Journal Article

Short-term Exposure to Triclosan Decreases Thyroxine <i>In Vivo</i> via Upregulation of Hepatic Catabolism in Young Long-Evans Rats

Katie B. Paul, Joan M. Hedge, Michael J. DeVito and Kevin M. Crofton

in Toxicological Sciences

Volume 113, issue 2, pages 367-379
Published in print February 2010 | ISSN: 1096-6080
Published online November 2009 | e-ISSN: 1096-0929 | DOI:
Short-term Exposure to Triclosan Decreases Thyroxine In Vivo via Upregulation of Hepatic Catabolism in Young Long-Evans Rats

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Triclosan (5-chloro-2-(2,4-dichlorophenoxy)-phenol) is a chlorinated phenolic antibacterial compound found in consumer products. In vitro human pregnane X receptor activation, hepatic phase I enzyme induction, and decreased in vivo total thyroxine (T4) suggest adverse effects on thyroid hormone homeostasis. Current research tested the hypothesis that triclosan decreases circulating T4 via upregulation of hepatic catabolism and transport. Weanling female Long-Evans rats received triclosan (0–1000 mg/kg/day) by gavage for 4 days. Whole blood and liver were collected 24 h later. Total serum T4, triiodothyronine (T3), and thyroid-stimulating hormone (TSH) were measured by radioimmunoassay. Hepatic microsomal assays measured ethoxyresorufin-O-deethylase, pentoxyresorufin-O-deethylase (PROD), and uridine diphosphate glucuronyltransferase enzyme activities. The messenger RNA (mRNA) expression of cytochrome P450s 1a1, 2b1/2, and 3a1/23; UGTs 1a1, 1a6, and 2b5; sulfotransferases 1c1 and 1b1; and hepatic transporters Oatp1a1, Oatp1a4, Mrp2, and Mdr1b was measured by quantitative reverse transcriptase PCR. Total T4 decreased dose responsively, down to 43% of control at 1000 mg/kg/day. Total T3 was decreased to 89 and 75% of control at 300 and 1000 mg/kg/day. TSH did not change. Triclosan dose dependently increased PROD activity up to 900% of control at 1000 mg/kg/day. T4 glucuronidation increased nearly twofold at 1000 mg/kg/day. Cyp2b1/2 and Cyp3a1/23 mRNA expression levels were induced twofold and fourfold at 300 mg/kg/day. Ugt1a1 and Sult1c1 mRNA expression levels increased 2.2-fold and 2.6-fold at 300 mg/kg/day. Transporter mRNA expression levels were unchanged. These data denote important key events in the mode of action for triclosan-induced hypothyroxinemia in rats and suggest that this effect may be partially due to upregulation of hepatic catabolism but not due to mRNA expression changes in the tested hepatic transporters.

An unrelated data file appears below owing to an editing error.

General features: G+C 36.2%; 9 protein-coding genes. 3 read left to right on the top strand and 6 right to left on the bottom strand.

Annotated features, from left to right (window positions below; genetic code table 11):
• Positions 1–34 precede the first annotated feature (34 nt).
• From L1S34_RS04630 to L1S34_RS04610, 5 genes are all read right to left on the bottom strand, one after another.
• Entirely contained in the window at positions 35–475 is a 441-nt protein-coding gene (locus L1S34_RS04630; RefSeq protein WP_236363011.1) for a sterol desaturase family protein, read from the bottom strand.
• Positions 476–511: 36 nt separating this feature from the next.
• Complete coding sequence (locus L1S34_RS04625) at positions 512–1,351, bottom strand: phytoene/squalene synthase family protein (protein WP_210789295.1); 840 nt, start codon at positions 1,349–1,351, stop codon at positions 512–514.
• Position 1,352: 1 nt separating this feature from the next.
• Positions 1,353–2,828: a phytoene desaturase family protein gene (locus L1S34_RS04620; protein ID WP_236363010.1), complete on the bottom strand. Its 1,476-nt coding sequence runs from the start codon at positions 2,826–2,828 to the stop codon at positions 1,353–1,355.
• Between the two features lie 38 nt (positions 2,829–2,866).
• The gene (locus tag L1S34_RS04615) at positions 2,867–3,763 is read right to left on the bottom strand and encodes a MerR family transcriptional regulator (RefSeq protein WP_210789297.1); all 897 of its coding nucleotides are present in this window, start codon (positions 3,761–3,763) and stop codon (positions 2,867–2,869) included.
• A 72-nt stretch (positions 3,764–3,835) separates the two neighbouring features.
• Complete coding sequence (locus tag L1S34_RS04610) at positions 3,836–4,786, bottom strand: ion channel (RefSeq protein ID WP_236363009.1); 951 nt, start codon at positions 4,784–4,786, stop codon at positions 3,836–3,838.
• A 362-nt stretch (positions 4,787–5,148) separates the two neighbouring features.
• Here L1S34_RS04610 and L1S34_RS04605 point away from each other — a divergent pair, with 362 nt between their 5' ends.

Keywords: mode of action; triclosan; thyroid disruption; glucuronyltransferase; sulfotransferase; hepatic transport

Journal Article.  7506 words.  Illustrated.

Subjects: Medical Toxicology ; Toxicology (Non-medical)

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